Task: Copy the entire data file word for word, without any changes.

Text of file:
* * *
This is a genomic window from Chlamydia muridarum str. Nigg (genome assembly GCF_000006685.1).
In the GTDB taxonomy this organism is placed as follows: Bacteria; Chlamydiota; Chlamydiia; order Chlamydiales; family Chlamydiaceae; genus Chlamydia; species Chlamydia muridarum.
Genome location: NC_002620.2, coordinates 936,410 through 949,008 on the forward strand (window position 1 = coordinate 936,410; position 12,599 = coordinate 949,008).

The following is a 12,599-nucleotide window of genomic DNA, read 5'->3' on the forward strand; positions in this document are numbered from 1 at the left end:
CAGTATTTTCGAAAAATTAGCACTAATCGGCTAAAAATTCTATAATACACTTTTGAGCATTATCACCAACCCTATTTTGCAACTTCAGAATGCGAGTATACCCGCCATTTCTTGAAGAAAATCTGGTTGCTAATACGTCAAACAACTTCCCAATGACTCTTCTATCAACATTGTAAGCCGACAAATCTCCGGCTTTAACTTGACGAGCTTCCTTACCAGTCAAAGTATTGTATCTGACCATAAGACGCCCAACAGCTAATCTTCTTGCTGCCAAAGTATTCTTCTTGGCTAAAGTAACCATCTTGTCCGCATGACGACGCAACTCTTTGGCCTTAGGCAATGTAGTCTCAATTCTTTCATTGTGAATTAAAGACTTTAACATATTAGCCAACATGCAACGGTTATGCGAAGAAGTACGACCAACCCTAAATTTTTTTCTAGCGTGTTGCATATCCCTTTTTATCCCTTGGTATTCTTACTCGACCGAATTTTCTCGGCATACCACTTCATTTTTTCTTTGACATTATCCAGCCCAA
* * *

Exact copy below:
This is a genomic window from Chlamydia muridarum str. Nigg (genome assembly GCF_000006685.1).
In the GTDB taxonomy this organism is placed as follows: Bacteria; Chlamydiota; Chlamydiia; order Chlamydiales; family Chlamydiaceae; genus Chlamydia; species Chlamydia muridarum.
Genome location: NC_002620.2, coordinates 936,410 through 949,008 on the forward strand (window position 1 = coordinate 936,410; position 12,599 = coordinate 949,008).

The following is a 12,599-nucleotide window of genomic DNA, read 5'->3' on the forward strand; positions in this document are numbered from 1 at the left end:
CAGTATTTTCGAAAAATTAGCACTAATCGGCTAAAAATTCTATAATACACTTTTGAGCATTATCACCAACCCTATTTTGCAACTTCAGAATGCGAGTATACCCGCCATTTCTTGAAGAAAATCTGGTTGCTAATACGTCAAACAACTTCCCAATGACTCTTCTATCAACATTGTAAGCCGACAAATCTCCGGCTTTAACTTGACGAGCTTCCTTACCAGTCAAAGTATTGTATCTGACCATAAGACGCCCAACAGCTAATCTTCTTGCTGCCAAAGTATTCTTCTTGGCTAAAGTAACCATCTTGTCCGCATGACGACGCAACTCTTTGGCCTTAGGCAATGTAGTCTCAATTCTTTCATTGTGAATTAAAGACTTTAACATATTAGCCAACATGCAACGGTTATGCGAAGAAGTACGACCAACCCTAAATTTTTTTCTAGCGTGTTGCATATCCCTTTTTATCCCTTGGTATTCTTACTCGACCGAATTTTCTCGGCATACCACTTCATTTTTTCTTTGACATTATCCAGCCCAA